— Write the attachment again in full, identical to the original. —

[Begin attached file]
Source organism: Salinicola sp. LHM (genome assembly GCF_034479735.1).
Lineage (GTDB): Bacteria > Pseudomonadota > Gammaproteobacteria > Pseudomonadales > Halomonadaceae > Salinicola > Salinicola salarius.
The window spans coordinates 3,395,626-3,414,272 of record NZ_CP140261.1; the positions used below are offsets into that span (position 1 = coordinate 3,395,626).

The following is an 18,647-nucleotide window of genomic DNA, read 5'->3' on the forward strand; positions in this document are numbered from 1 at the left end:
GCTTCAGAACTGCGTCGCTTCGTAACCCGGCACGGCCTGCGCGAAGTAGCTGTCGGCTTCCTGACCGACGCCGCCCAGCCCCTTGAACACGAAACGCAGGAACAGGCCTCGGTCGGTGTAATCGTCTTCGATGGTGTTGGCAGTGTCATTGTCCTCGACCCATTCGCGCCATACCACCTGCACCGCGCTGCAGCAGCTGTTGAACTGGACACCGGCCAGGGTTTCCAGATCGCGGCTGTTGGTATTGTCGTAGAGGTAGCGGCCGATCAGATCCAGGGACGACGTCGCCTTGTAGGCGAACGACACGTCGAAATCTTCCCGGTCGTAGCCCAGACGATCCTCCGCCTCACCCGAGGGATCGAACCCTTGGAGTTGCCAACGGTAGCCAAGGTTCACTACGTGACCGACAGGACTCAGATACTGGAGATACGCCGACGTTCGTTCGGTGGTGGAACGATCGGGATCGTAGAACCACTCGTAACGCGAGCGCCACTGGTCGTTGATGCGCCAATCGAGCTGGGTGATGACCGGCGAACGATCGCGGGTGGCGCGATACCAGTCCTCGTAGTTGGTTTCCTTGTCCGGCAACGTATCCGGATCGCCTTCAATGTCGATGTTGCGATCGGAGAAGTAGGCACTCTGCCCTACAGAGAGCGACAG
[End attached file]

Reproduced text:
Source organism: Salinicola sp. LHM (genome assembly GCF_034479735.1).
Lineage (GTDB): Bacteria > Pseudomonadota > Gammaproteobacteria > Pseudomonadales > Halomonadaceae > Salinicola > Salinicola salarius.
The window spans coordinates 3,395,626-3,414,272 of record NZ_CP140261.1; the positions used below are offsets into that span (position 1 = coordinate 3,395,626).

The following is an 18,647-nucleotide window of genomic DNA, read 5'->3' on the forward strand; positions in this document are numbered from 1 at the left end:
GCTTCAGAACTGCGTCGCTTCGTAACCCGGCACGGCCTGCGCGAAGTAGCTGTCGGCTTCCTGACCGACGCCGCCCAGCCCCTTGAACACGAAACGCAGGAACAGGCCTCGGTCGGTGTAATCGTCTTCGATGGTGTTGGCAGTGTCATTGTCCTCGACCCATTCGCGCCATACCACCTGCACCGCGCTGCAGCAGCTGTTGAACTGGACACCGGCCAGGGTTTCCAGATCGCGGCTGTTGGTATTGTCGTAGAGGTAGCGGCCGATCAGATCCAGGGACGACGTCGCCTTGTAGGCGAACGACACGTCGAAATCTTCCCGGTCGTAGCCCAGACGATCCTCCGCCTCACCCGAGGGATCGAACCCTTGGAGTTGCCAACGGTAGCCAAGGTTCACTACGTGACCGACAGGACTCAGATACTGGAGATACGCCGACGTTCGTTCGGTGGTGGAACGATCGGGATCGTAGAACCACTCGTAACGCGAGCGCCACTGGTCGTTGATGCGCCAATCGAGCTGGGTGATGACCGGCGAACGATCGCGGGTGGCGCGATACCAGTCCTCGTAGTTGGTTTCCTTGTCCGGCAACGTATCCGGATCGCCTTCAATGTCGATGTTGCGATCGGAGAAGTAGGCACTCTGCCCTACAGAGAGCGACAG